A massive chain reaction friday infected at least hundreds and possibly thousands of businesses worldwide with ransomware, including a railroad, drugstore chain, and hundreds of Swedish grocery brand Coop storefronts. Led by the notorious Russian-based criminal gang REvil, the attack is a defining moment, a combination of ransomware and a so-called supply chain attack. Now it becomes clearer how exactly they succeeded.
Some details were known by Friday afternoon. In order to spread its ransomware to countless targets, attackers discovered a vulnerability in the update mechanism used by IT services company Kaseya. The company develops software used to manage corporate networks and devices, then sells these tools to other companies called “managed service providers.” PSMs, in turn, contract with small and medium-sized enterprises or any institution that does not wish to manage its IT infrastructure on its own. By sowing its ransomware using Kaseya’s trusted distribution mechanism, attackers could infect MSP’s Kaseya infrastructure and then see dominoes fall as those MSPs inadvertently distribute malware to their customers.
But on Sunday, security researchers had gathered critical details of how the attackers both obtained and profited from that initial position.
“What’s interesting about this and concerning is that REvil used trusted applications in each case to access targets. Usually, ransomware players need multiple vulnerabilities at different stages to do this or time on the network to discover administrator passwords, ”says Sean Gallagher, senior threat researcher at Sophos. Sophos posted new discoveries linked to the attack on Sunday. “This is a step above what ransomware attacks generally look like. “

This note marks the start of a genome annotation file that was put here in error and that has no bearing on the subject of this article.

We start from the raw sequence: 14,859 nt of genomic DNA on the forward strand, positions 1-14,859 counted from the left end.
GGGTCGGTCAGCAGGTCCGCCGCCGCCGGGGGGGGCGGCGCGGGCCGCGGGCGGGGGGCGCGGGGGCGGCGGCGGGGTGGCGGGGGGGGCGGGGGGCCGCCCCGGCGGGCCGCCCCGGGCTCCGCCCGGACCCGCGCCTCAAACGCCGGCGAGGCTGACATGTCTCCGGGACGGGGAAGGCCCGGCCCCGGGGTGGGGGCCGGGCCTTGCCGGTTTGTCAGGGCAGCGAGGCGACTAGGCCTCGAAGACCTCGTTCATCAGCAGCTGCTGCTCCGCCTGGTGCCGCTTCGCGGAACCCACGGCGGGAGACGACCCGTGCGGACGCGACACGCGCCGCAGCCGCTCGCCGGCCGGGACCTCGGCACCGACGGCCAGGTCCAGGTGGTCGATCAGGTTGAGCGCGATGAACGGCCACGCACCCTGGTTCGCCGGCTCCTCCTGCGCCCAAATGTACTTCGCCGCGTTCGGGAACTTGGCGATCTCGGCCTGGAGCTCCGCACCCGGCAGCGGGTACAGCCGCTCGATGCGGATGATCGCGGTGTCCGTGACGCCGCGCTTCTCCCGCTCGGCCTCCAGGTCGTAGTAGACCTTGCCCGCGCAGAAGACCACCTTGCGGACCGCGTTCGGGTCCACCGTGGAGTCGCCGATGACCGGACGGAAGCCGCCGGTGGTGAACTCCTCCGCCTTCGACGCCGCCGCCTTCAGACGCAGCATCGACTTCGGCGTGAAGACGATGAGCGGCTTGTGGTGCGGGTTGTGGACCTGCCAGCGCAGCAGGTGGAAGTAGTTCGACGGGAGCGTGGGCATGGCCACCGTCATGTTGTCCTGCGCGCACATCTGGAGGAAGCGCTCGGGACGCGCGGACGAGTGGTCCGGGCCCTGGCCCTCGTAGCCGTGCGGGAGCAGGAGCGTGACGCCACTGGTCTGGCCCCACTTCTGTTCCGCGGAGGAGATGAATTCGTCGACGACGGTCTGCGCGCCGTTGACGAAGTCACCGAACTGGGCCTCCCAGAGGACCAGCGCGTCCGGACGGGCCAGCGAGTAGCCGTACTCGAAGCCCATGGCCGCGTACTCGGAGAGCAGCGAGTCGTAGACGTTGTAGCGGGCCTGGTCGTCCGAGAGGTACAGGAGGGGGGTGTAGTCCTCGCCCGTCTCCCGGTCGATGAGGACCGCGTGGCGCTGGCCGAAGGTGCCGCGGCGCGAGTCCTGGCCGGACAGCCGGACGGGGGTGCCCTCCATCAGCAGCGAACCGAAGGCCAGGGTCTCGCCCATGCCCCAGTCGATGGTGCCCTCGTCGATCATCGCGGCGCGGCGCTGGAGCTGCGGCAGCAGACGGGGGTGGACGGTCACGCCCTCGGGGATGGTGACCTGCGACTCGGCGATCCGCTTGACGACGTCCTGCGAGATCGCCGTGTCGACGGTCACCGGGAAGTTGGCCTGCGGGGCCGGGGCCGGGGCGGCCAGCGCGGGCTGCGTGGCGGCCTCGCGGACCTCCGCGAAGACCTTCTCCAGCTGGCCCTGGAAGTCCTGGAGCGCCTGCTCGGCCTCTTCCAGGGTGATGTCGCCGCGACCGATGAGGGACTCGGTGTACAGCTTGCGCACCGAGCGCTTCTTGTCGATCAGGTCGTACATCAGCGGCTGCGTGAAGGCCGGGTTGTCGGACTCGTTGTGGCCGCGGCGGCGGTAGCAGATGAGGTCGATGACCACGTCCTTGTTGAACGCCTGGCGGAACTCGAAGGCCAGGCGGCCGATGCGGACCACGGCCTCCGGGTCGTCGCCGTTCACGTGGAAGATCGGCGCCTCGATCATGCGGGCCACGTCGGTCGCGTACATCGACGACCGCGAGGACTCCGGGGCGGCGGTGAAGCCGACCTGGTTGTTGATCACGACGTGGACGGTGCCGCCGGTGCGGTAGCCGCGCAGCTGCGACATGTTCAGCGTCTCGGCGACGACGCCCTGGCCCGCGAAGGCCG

Exercise of confidence
The attack was based on exploiting an initial vulnerability in Kaseya’s automated update system for its remote monitoring and management system known as the VSA. It is still unclear whether the attackers exploited the down-chain vulnerability in Kaseya’s own core systems. What seems more likely is that they exploited individual VSA servers managed by MSPs and pushed malicious “updates” from there to MSP clients. REvil appears to have tailored the ransom demands – and even some of their attack techniques – depending on the target, rather than taking a one-size-fits-all approach.
The timing of the attack was particularly unfortunate as security researchers had already identified the underlying vulnerability in Kaseya’s update system. Wietse Boonstra of the Netherlands Institute for Vulnerability Disclosure was working with Kaseya to develop and test patches for the failure. The fixes were about to be released, but hadn’t yet been deployed by the time REvil hit.
“We did our best and Kaseya did the best,” says Victor Gevers, researcher at the Netherlands Institute for Vulnerability Disclosure. “It’s an easy vulnerability to find, I think. This is probably the reason why the forwards won the final sprint.
Attackers exploited the vulnerability to distribute malicious payload to vulnerable VSA servers. But that did mean that they also affected, by extension, VSA agent apps running on the Windows devices of those MSPs. VSA “working folders” typically function as a walled garden of trust within these machines, meaning malware scanners and other security tools are advised to ignore whatever they are doing, providing cover. invaluable to the hackers who compromised them.
Once dropped, the malware then executed a series of commands to mask malicious activity from Microsoft Defender, the malware analysis tool built into Windows. Finally, the malware instructed the Kesaya update process to run a legitimate but outdated and expired version of Microsoft’s “Antimalware Service”, a component of Windows Defender. Attackers can manipulate this deprecated version to “sideload” malicious code, passing it behind Windows Defender in the same way that Luke Skywalker can sneak past Stormtroopers while wearing their armor. From there, the malware started to encrypt the files on the victim’s machine. It even took steps to make it harder to recover victims from data backups.